"The pubs over there, it's not the same atmosphere as here where everyone is looking at ESPN and whatever is on," Feherty said. "Conversation is still alive. It's still a tremendous place to develop an imagination, which is probably why we have so many writers, poets, musicians and artists in general. When you think about it in those terms, maybe it transfers over to sports in those that require a lot of time in between shots or whatever. We have had some great snooker players.

"Golf is one of those things where you have to think about what is going to happen and feel it in your head and imagine what it's going to feel like. You can see Rory McIlroy, that's what he is doing, visualizing the shot and he has a keen sense of how he wants it to feel and he goes ahead and swings and lets the ball get in the way."

Nobody better stand in his way at the moment. McIlroy is ranked No. 4 in the world at age 22 and has held the lead at some point in each of the past four majors. The Irish have plenty of time to visualize things in the abstract, since Feherty said the weather's tolerable for perhaps half the year.

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"But they still play," he said, "out there in the mud."

The second ascendance theory is every bit as subjective and hard to quantify. Ireland has always had good players -- but perhaps burdened with a slight inferiority complex. Yet when a player you have personally beaten many times over the years wins a big event, it's natural to ask, "Why not me?"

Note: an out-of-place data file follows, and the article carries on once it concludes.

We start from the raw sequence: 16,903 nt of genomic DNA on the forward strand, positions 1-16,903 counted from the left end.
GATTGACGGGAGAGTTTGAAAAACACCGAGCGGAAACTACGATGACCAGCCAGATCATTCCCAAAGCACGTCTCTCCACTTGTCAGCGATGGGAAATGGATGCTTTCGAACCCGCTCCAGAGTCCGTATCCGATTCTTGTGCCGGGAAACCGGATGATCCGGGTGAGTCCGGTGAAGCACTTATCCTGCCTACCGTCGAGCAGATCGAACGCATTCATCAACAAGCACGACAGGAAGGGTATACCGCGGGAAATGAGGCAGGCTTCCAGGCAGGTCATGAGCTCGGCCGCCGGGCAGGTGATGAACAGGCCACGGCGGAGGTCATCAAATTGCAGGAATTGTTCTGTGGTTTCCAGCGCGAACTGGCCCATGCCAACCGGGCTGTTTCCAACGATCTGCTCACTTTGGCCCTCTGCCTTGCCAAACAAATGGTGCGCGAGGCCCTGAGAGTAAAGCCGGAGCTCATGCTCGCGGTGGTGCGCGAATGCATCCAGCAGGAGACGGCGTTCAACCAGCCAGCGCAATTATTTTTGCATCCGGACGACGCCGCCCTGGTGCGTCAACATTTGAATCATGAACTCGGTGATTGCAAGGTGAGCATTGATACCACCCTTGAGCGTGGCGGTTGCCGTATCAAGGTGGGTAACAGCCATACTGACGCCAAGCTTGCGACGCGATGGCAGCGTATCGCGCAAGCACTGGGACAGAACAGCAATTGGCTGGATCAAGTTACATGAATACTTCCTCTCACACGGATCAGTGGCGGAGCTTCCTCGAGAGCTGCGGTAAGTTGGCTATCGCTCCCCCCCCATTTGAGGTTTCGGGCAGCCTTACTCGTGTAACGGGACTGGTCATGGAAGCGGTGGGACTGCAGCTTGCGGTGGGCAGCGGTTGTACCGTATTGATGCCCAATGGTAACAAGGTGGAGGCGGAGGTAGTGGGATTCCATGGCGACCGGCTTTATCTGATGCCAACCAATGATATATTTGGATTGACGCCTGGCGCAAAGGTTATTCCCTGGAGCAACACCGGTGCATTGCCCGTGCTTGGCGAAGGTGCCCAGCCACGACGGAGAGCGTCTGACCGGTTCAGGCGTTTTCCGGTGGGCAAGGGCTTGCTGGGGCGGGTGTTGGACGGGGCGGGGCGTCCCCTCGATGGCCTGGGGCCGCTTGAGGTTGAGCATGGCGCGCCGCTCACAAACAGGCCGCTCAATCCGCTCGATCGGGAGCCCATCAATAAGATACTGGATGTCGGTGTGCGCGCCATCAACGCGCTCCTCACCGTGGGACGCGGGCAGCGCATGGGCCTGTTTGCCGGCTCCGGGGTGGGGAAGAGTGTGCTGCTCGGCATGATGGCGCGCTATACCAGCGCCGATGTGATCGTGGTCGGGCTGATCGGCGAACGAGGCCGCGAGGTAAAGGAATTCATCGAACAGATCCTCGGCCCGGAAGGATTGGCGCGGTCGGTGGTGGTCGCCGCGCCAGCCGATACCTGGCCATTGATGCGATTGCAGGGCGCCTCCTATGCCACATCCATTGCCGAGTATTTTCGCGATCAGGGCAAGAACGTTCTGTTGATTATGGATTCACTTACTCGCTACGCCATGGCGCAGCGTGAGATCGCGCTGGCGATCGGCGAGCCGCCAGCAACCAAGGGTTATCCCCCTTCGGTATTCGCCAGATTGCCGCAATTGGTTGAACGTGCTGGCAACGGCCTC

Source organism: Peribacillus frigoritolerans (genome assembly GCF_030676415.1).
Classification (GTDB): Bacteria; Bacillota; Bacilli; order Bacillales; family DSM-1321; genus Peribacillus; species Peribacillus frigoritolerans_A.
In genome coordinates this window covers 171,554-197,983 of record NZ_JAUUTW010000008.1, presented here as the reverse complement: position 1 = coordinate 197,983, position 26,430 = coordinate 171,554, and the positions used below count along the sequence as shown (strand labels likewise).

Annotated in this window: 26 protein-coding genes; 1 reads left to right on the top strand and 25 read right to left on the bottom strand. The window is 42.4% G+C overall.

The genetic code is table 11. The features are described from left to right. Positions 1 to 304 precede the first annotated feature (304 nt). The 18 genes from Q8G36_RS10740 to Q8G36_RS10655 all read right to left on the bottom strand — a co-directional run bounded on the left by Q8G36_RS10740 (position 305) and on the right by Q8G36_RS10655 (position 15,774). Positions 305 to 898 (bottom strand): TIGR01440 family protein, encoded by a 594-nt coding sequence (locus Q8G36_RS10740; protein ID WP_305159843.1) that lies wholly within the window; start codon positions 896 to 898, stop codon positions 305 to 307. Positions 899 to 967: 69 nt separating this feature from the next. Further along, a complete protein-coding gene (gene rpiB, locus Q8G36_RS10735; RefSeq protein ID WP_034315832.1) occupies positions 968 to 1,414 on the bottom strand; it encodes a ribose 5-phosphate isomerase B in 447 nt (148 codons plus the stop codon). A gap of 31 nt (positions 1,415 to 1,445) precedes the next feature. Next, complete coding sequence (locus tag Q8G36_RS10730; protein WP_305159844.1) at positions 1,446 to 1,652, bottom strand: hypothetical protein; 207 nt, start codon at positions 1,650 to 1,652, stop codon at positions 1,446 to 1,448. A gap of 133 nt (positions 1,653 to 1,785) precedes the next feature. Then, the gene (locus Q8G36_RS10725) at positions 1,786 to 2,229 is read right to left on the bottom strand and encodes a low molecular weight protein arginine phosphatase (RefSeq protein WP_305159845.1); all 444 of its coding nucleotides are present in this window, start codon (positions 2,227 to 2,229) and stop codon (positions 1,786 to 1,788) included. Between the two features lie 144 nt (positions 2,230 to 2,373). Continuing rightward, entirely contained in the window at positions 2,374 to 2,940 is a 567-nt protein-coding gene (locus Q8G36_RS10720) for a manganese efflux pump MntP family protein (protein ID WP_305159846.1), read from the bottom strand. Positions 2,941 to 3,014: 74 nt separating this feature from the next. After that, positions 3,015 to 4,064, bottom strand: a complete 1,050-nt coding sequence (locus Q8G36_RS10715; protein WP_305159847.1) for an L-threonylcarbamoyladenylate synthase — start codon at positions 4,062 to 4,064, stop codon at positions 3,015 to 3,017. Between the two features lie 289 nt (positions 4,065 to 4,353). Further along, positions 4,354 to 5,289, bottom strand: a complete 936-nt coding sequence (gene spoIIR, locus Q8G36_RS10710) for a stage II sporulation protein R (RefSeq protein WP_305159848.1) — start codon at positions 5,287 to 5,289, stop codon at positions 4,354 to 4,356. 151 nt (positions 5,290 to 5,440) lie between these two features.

The upward Irish flight path can be traced to 2005, when Michael Campbell won the U.S. Open. The affable New Zealander was something of a journeyman, and a longtime friend of Harrington's since they had toured in Europe for years with moderate success. Then Campbell held off Tiger Woods to win at Pinehurst.

"Certainly Michael Campbell, when he won, I played a lot of golf with him and it definitely made it easier for me to believe I could be a major winner, knowing his game," Harrington explained in 2009. "I'm sure over time, I'll play a lot more competitively with Rory and it's good to have a marker of what it takes to win a major, and that's what I am for those guys, a marker."

More like equal parts trailblazer and bulldozer. They have aligned behind him like he was their Pied Piper, on down through the lineage. Not only have the Irish been regularly in contention at majors, they have enjoyed a renaissance on the European Tour. Earlier this year, veterans Darren Clarke and Michael Hoey, a pair of Northern Irishmen, won in consecutive weeks.

It has become a contagion.

Even the South Africans have gulped from the same cup of confidence, if not confluence. When Louis Oosthuizen won the British Open last year, best pal Charl Schwartzel looked in the mirror and saw no reason why the skinny lad staring back at him couldn't do much the same thing. Schwartzel birdied the final four holes at Augusta in April to win the Masters.

McIlroy, who obliterated a dozen scoring records when he won the U.S. Open by eight strokes last month, senses that he might be inspiring a new wave of players to greater heights. Not just Irish lads, per se, but the younger set in general -- players in his proximal peer group, like Matteo Manassero, Rickie Fowler or Ryo Ishikawa.

"Hopefully my success at the U.S. Open can spur a lot of the younger guys on to say, if I can do it, then they can come up and do it, as well," McIlroy said Tuesday.

There's a lot of that sentiment going around. Nobody was saying those words when Woods was at his peak, because he was hammering everybody and had no psychological equal. But in the new, crowded reality atop the rankings, a shot of confidence is like a stiff European cappuccino -- enough to make a difference.

"We gain a lot of belief," McDowell said, "from watching our friends and colleagues winning one."

Or, especially, countrymen.